Header

UZH-Logo

Maintenance Infos

One iron pill a day keeps fatigue away?


Krayenbuehl, P A; Heinrich, H (2013). One iron pill a day keeps fatigue away? Evidence-based medicine, 18(4):e31.

Abstract

Could an apple a day keep the doctor away? The world’s first multicentre trial addressed this question and found that a simple treatment lacked effect in common cold.1 Can an iron pill a day keep fatigue away? Iron is one of the cornerstones of cellular function being key in haemoglobin and DNA synthesis, and influencing enzymatic activity and especially mitochondrial function. The supposed association between iron deficiency and fatigue is long standing and has so far been difficult to prove. Although fatigue in the context of irondeficiency
‘anaemia’ is self-evident for every doctor, and notably, pathophysiologically easy to comprehend, fatigue associated solely with low iron stores in ‘nonanaemic’ patients is unfamiliar and more difficult to understand. However, evidence is growing that fatigue in non-anaemic, menstruating women with low ferritin can be influenced positively by iron supplementation.2–5 In their paper, Vaucher and colleagues provide further data on the efficacy of oral iron intake in improving fatigue in this population.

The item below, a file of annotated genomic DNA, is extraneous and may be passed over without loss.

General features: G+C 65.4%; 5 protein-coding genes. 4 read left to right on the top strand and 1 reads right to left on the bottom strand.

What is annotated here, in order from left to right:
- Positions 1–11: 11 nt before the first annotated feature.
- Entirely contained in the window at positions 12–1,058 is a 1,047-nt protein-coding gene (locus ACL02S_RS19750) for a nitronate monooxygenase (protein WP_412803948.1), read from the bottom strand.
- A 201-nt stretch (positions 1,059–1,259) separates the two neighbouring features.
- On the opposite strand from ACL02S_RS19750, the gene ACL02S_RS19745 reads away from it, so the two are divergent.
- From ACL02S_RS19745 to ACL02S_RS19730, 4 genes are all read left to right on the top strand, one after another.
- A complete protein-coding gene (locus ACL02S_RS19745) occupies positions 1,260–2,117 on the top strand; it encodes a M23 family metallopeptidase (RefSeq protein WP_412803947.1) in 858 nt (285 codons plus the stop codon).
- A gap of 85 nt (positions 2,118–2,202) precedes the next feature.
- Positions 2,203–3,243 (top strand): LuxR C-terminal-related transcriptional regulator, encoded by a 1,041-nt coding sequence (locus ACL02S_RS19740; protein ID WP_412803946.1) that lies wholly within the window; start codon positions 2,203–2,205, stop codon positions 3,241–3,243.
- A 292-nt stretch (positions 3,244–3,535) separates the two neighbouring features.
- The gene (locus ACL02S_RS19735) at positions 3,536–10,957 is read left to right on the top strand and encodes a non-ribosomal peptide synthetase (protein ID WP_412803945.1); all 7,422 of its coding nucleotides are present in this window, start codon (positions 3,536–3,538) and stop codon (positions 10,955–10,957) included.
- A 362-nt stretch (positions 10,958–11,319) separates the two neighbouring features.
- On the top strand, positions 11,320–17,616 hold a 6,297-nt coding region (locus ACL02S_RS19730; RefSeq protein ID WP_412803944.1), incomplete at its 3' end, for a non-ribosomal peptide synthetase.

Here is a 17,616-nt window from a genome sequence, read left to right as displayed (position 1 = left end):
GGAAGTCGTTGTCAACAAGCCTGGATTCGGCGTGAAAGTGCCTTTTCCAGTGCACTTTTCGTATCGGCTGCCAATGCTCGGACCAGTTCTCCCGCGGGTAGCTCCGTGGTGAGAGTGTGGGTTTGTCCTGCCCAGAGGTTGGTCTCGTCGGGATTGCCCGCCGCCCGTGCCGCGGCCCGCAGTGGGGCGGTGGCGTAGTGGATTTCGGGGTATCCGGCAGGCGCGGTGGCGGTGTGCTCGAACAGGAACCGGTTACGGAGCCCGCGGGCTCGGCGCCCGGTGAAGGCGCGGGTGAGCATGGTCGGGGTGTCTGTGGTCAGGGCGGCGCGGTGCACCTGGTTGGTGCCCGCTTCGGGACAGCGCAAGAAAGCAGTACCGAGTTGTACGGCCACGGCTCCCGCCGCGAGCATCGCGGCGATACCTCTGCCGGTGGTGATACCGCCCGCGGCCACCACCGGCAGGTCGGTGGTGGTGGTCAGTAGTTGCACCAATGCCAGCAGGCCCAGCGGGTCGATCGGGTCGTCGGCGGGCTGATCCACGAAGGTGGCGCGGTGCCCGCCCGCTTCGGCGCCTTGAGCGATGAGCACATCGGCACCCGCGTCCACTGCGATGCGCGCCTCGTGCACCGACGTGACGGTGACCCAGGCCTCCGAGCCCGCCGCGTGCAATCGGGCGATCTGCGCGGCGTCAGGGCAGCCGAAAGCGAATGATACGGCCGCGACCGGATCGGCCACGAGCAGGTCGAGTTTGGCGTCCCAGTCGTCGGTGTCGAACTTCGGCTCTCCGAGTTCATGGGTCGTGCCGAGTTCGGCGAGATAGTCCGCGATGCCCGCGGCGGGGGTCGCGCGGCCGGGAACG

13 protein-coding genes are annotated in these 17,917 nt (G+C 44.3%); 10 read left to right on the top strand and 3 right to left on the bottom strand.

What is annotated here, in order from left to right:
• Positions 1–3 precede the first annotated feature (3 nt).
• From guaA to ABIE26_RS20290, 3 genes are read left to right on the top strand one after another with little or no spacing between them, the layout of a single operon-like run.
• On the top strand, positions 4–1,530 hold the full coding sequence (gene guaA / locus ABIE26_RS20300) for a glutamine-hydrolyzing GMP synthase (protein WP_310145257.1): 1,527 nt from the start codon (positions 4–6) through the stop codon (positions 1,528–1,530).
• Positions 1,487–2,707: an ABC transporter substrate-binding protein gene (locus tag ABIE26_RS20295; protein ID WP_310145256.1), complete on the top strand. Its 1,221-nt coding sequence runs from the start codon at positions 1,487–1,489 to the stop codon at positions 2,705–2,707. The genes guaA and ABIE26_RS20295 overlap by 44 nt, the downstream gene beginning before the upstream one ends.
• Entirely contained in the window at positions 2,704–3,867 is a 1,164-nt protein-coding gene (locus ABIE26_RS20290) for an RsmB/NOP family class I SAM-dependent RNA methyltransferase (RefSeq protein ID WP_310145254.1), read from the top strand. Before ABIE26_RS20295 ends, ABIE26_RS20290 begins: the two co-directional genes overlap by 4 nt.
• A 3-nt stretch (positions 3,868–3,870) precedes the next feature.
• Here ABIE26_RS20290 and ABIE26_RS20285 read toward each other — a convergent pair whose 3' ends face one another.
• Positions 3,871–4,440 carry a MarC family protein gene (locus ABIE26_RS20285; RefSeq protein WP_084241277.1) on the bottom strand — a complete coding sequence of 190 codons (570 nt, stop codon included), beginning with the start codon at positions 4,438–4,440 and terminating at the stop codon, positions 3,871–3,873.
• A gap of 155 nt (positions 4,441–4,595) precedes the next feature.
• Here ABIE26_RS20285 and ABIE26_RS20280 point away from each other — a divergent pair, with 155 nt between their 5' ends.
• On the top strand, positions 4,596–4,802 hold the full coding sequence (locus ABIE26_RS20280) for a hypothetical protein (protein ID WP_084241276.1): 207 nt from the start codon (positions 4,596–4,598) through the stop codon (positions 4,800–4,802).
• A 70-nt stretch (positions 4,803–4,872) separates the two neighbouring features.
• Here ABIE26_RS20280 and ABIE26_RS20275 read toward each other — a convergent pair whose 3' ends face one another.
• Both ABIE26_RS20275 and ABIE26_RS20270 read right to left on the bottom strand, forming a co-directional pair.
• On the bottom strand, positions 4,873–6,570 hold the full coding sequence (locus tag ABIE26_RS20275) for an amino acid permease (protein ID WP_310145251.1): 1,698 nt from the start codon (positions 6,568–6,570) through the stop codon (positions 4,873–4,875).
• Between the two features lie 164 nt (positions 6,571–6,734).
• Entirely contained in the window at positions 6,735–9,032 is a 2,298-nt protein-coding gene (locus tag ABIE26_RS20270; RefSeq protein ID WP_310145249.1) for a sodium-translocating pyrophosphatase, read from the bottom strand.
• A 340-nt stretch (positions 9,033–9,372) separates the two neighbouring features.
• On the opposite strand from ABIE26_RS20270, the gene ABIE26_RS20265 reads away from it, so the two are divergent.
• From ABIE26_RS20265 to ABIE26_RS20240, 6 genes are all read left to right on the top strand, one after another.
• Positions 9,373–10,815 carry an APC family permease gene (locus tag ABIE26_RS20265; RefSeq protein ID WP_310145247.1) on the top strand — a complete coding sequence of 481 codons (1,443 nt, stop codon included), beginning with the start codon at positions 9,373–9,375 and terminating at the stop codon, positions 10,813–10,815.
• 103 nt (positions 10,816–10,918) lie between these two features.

Abstract

Could an apple a day keep the doctor away? The world’s first multicentre trial addressed this question and found that a simple treatment lacked effect in common cold.1 Can an iron pill a day keep fatigue away? Iron is one of the cornerstones of cellular function being key in haemoglobin and DNA synthesis, and influencing enzymatic activity and especially mitochondrial function. The supposed association between iron deficiency and fatigue is long standing and has so far been difficult to prove. Although fatigue in the context of irondeficiency
‘anaemia’ is self-evident for every doctor, and notably, pathophysiologically easy to comprehend, fatigue associated solely with low iron stores in ‘nonanaemic’ patients is unfamiliar and more difficult to understand. However, evidence is growing that fatigue in non-anaemic, menstruating women with low ferritin can be influenced positively by iron supplementation.2–5 In their paper, Vaucher and colleagues provide further data on the efficacy of oral iron intake in improving fatigue in this population.

Statistics

Altmetrics

Downloads

2 downloads since deposited on 07 Feb 2013
0 downloads since 12 months
Detailed statistics

Additional indexing

Item Type:Journal Article, refereed, further contribution
Communities & Collections:04 Faculty of Medicine > University Hospital Zurich > Clinic and Policlinic for Internal Medicine
Dewey Decimal Classification:610 Medicine & health
Language:English
Date:2013
Deposited On:07 Feb 2013 11:45
Last Modified:07 Dec 2017 18:47
Publisher:BMJ Publishing Group
ISSN:1056-8751
Publisher DOI:https://doi.org/10.1136/eb-2012-101029
PubMed ID:23161507

Download